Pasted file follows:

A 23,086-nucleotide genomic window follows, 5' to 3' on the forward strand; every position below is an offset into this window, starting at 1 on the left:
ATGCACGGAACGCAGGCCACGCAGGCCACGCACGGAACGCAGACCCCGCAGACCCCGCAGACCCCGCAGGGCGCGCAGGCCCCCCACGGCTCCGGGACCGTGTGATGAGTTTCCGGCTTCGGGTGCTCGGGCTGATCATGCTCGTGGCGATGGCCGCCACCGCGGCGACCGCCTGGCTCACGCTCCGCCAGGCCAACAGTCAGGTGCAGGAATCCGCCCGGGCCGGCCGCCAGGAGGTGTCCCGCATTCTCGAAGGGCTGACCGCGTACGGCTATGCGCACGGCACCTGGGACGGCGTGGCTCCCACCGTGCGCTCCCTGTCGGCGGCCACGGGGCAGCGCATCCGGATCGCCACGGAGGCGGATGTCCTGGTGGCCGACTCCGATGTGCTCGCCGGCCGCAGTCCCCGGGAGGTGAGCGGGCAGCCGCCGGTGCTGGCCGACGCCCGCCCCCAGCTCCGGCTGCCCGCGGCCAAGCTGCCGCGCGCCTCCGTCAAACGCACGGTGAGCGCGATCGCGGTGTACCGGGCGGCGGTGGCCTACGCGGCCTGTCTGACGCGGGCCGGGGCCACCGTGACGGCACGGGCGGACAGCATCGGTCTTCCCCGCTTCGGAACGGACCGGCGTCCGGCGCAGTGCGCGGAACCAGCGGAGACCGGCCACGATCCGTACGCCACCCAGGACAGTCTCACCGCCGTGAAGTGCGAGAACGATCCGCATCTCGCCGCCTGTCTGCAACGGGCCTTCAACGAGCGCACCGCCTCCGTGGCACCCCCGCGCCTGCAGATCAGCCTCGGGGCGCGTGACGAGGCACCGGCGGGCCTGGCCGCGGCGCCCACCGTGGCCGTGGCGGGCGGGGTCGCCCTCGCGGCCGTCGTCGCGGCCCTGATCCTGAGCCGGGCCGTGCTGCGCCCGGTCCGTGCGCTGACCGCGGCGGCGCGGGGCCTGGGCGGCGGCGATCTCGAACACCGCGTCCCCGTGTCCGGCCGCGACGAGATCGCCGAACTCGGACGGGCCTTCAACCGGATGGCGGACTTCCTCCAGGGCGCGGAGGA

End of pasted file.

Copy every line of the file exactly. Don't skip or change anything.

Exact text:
A 23,086-nucleotide genomic window follows, 5' to 3' on the forward strand; every position below is an offset into this window, starting at 1 on the left:
ATGCACGGAACGCAGGCCACGCAGGCCACGCACGGAACGCAGACCCCGCAGACCCCGCAGACCCCGCAGGGCGCGCAGGCCCCCCACGGCTCCGGGACCGTGTGATGAGTTTCCGGCTTCGGGTGCTCGGGCTGATCATGCTCGTGGCGATGGCCGCCACCGCGGCGACCGCCTGGCTCACGCTCCGCCAGGCCAACAGTCAGGTGCAGGAATCCGCCCGGGCCGGCCGCCAGGAGGTGTCCCGCATTCTCGAAGGGCTGACCGCGTACGGCTATGCGCACGGCACCTGGGACGGCGTGGCTCCCACCGTGCGCTCCCTGTCGGCGGCCACGGGGCAGCGCATCCGGATCGCCACGGAGGCGGATGTCCTGGTGGCCGACTCCGATGTGCTCGCCGGCCGCAGTCCCCGGGAGGTGAGCGGGCAGCCGCCGGTGCTGGCCGACGCCCGCCCCCAGCTCCGGCTGCCCGCGGCCAAGCTGCCGCGCGCCTCCGTCAAACGCACGGTGAGCGCGATCGCGGTGTACCGGGCGGCGGTGGCCTACGCGGCCTGTCTGACGCGGGCCGGGGCCACCGTGACGGCACGGGCGGACAGCATCGGTCTTCCCCGCTTCGGAACGGACCGGCGTCCGGCGCAGTGCGCGGAACCAGCGGAGACCGGCCACGATCCGTACGCCACCCAGGACAGTCTCACCGCCGTGAAGTGCGAGAACGATCCGCATCTCGCCGCCTGTCTGCAACGGGCCTTCAACGAGCGCACCGCCTCCGTGGCACCCCCGCGCCTGCAGATCAGCCTCGGGGCGCGTGACGAGGCACCGGCGGGCCTGGCCGCGGCGCCCACCGTGGCCGTGGCGGGCGGGGTCGCCCTCGCGGCCGTCGTCGCGGCCCTGATCCTGAGCCGGGCCGTGCTGCGCCCGGTCCGTGCGCTGACCGCGGCGGCGCGGGGCCTGGGCGGCGGCGATCTCGAACACCGCGTCCCCGTGTCCGGCCGCGACGAGATCGCCGAACTCGGACGGGCCTTCAACCGGATGGCGGACTTCCTCCAGGGCGCGGAGGA